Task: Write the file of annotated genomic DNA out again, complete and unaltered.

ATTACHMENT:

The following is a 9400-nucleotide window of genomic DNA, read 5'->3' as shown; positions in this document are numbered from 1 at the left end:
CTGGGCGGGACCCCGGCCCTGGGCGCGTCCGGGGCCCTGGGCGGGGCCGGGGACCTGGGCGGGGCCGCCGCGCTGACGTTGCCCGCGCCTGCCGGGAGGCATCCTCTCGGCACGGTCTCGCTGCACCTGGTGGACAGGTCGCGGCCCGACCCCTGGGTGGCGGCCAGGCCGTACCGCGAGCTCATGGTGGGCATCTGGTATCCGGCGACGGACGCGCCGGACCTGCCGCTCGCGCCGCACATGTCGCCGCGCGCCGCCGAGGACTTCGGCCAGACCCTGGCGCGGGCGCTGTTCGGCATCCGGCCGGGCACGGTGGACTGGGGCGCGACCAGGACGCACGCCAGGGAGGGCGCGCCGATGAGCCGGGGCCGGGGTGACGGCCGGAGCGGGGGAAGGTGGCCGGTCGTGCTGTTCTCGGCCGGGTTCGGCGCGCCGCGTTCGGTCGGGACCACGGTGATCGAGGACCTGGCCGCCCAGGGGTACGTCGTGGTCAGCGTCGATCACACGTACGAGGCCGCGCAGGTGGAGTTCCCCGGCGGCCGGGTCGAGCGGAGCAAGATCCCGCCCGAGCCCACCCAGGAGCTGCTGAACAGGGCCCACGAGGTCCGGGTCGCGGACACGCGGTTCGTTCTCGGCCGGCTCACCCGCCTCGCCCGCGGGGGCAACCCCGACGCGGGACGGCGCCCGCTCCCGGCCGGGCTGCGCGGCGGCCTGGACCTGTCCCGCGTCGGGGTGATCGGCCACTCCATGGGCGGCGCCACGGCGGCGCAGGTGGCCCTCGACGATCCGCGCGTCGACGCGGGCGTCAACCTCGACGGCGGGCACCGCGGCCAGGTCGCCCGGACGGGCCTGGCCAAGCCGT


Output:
The following is a 9400-nucleotide window of genomic DNA, read 5'->3' as shown; positions in this document are numbered from 1 at the left end:
CTGGGCGGGACCCCGGCCCTGGGCGCGTCCGGGGCCCTGGGCGGGGCCGGGGACCTGGGCGGGGCCGCCGCGCTGACGTTGCCCGCGCCTGCCGGGAGGCATCCTCTCGGCACGGTCTCGCTGCACCTGGTGGACAGGTCGCGGCCCGACCCCTGGGTGGCGGCCAGGCCGTACCGCGAGCTCATGGTGGGCATCTGGTATCCGGCGACGGACGCGCCGGACCTGCCGCTCGCGCCGCACATGTCGCCGCGCGCCGCCGAGGACTTCGGCCAGACCCTGGCGCGGGCGCTGTTCGGCATCCGGCCGGGCACGGTGGACTGGGGCGCGACCAGGACGCACGCCAGGGAGGGCGCGCCGATGAGCCGGGGCCGGGGTGACGGCCGGAGCGGGGGAAGGTGGCCGGTCGTGCTGTTCTCGGCCGGGTTCGGCGCGCCGCGTTCGGTCGGGACCACGGTGATCGAGGACCTGGCCGCCCAGGGGTACGTCGTGGTCAGCGTCGATCACACGTACGAGGCCGCGCAGGTGGAGTTCCCCGGCGGCCGGGTCGAGCGGAGCAAGATCCCGCCCGAGCCCACCCAGGAGCTGCTGAACAGGGCCCACGAGGTCCGGGTCGCGGACACGCGGTTCGTTCTCGGCCGGCTCACCCGCCTCGCCCGCGGGGGCAACCCCGACGCGGGACGGCGCCCGCTCCCGGCCGGGCTGCGCGGCGGCCTGGACCTGTCCCGCGTCGGGGTGATCGGCCACTCCATGGGCGGCGCCACGGCGGCGCAGGTGGCCCTCGACGATCCGCGCGTCGACGCGGGCGTCAACCTCGACGGCGGGCACCGCGGCCAGGTCGCCCGGACGGGCCTGGCCAAGCCGT